Great Britain in the 20th Century (BA lecture, history survey)

Course information


Great Britain in the 20th Century (BA lecture, history survey)


Cora Zoltán

Course code



Kristó terem


Csütörtök, 10:00–12:00

Course description

Short description

This lecture provides a survey of the cultural, social, economic and political history of Great Britain from the First World War to the early 21st century with a view to the European context as well. The so-called “short twentieth century” (1914-1989) witnessed the dissolution of the British Empire and its transformation into a Commonwealth. The decolonization and losing the imperial role, however, meant new possibilities for Britain to reorient towards the European economic and political integration process after the Second World War. Within this historical process the course will focus on various topics, including the rise of democracy, nationalism, and socialism, both in Britain and Europe, or, for example, the post-Victorian cultural milieu in the interwar period (1919-1939). It pays attention to the daily life of people and the way they understood the world around them, as much as to the fundamental historical processes, events and shifts in mental attitudes. An emphasis is also laid on questions of social and economic changes in Britain before and after the Great Economic Depression (1929-1933). After the Second World War, Britain had to seek out a new role. The main themes to be considered in the second half of the 20th century include Britain’s participation in the ensuing post-war superpower enmity, the Cold War, as well as in the economic and political integration of Western European countries. In addition, the survey concentrates on the question of different forms of British cultural media, such as newspapers, or new broadcasting technologies and institutions (cinema, radio, and the BBC). During the lecture, participants of the course have a chance to closely examine the ideas of such influential 20th century historical personae as, for instance, John Morley, David Lloyd George, George Orwell, John Maynard Keynes, Neville Chamberlain, Adolf Hitler, Winston S. Churchill, Charles De Gaulle, Enoch Powell, Harold Macmillan, Harold Wilson, Neil Kinnock and Margaret Thatcher.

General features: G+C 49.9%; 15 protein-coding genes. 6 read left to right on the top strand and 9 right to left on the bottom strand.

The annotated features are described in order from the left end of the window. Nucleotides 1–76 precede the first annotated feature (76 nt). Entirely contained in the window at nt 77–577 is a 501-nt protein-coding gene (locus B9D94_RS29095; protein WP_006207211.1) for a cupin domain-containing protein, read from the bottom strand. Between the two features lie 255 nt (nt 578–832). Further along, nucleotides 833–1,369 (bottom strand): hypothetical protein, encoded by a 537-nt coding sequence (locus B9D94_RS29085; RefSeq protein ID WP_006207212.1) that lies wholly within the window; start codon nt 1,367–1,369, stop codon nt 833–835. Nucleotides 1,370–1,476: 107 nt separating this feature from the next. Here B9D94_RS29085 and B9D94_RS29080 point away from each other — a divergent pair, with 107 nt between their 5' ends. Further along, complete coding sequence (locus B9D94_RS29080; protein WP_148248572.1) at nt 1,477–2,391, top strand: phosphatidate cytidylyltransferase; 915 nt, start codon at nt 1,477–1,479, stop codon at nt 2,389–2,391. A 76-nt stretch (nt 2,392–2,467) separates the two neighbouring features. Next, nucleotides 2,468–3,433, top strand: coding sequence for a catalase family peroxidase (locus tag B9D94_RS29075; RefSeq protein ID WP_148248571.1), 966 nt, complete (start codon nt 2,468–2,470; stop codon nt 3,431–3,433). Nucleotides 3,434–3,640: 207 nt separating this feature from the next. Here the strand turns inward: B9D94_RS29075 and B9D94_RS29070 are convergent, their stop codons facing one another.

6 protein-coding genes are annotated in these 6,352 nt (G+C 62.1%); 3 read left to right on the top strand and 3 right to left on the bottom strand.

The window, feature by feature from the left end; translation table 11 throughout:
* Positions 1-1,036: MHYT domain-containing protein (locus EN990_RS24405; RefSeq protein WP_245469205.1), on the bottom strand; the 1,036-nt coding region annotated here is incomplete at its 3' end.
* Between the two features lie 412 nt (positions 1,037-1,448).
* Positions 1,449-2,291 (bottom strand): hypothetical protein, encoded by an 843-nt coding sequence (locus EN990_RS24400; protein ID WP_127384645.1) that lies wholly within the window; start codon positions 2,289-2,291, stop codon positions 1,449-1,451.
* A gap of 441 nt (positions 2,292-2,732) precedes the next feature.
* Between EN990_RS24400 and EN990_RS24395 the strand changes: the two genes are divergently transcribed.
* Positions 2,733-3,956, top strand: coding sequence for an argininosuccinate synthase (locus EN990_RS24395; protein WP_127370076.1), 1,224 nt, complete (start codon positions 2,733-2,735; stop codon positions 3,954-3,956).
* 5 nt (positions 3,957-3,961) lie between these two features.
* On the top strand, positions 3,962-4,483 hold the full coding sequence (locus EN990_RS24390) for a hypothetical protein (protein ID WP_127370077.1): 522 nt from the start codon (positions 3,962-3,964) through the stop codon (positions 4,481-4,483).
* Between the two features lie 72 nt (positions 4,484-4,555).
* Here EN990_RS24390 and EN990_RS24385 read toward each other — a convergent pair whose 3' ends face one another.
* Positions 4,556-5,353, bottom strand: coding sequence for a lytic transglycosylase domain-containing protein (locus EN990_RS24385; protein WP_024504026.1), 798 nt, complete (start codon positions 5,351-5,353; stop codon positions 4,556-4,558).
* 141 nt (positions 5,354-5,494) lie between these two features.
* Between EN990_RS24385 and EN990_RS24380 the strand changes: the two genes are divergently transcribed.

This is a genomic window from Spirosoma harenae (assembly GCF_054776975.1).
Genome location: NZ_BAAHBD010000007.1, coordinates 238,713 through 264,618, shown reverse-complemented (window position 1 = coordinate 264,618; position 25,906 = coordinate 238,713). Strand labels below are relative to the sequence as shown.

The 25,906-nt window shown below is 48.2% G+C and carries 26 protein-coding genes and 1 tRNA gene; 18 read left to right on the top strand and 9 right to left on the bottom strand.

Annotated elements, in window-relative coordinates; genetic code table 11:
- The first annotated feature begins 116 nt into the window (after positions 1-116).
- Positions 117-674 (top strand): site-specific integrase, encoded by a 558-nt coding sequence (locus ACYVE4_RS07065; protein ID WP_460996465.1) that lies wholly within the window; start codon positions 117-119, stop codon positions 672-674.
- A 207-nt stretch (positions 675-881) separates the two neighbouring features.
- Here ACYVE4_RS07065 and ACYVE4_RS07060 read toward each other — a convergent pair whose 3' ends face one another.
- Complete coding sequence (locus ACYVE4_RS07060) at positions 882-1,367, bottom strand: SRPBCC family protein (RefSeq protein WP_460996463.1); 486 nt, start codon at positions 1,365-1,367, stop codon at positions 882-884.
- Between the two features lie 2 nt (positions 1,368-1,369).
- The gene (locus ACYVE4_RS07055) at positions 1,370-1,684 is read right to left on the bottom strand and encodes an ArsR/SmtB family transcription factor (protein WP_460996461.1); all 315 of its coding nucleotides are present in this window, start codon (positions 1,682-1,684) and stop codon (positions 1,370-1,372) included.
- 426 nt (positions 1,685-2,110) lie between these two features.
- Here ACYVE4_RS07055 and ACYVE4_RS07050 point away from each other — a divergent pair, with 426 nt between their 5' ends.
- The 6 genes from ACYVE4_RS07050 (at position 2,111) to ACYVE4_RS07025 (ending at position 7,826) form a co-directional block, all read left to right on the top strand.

1. The “Great War” (1914-1918): Pacifism versus Imperialism?

2. Europe and Britain in the Interwar period (1919-1939) I: building–up

3. Europe and Britain in the Interwar period (1919-1939) II: “The economy dwindles, the society thrives?” The Role of Cultural Media (cinema, radio, BBC)

4. Answers to Challenges: Political Ideas in Interwar Europe and Britain

5. Thought and Culture in an Era of World of Wars: Disorientation, Doubt and Commitment

6. Going to War Again: British Political and Cultural Milieu in World War II

7. World War II: counting the Costs

8. A New Europe, a New Britain? (1945-1950)

9. Illusions of Power: Politics and Foreign Relations 1945-1970

10. The “Celtic Fringe” (1945-1990): development or stagnation?

11. Welfare, Affluence, Consensus: Towards Europe?

12. Thatcher’s Britain 1970-1990: A Change of Style or a Change in Substance?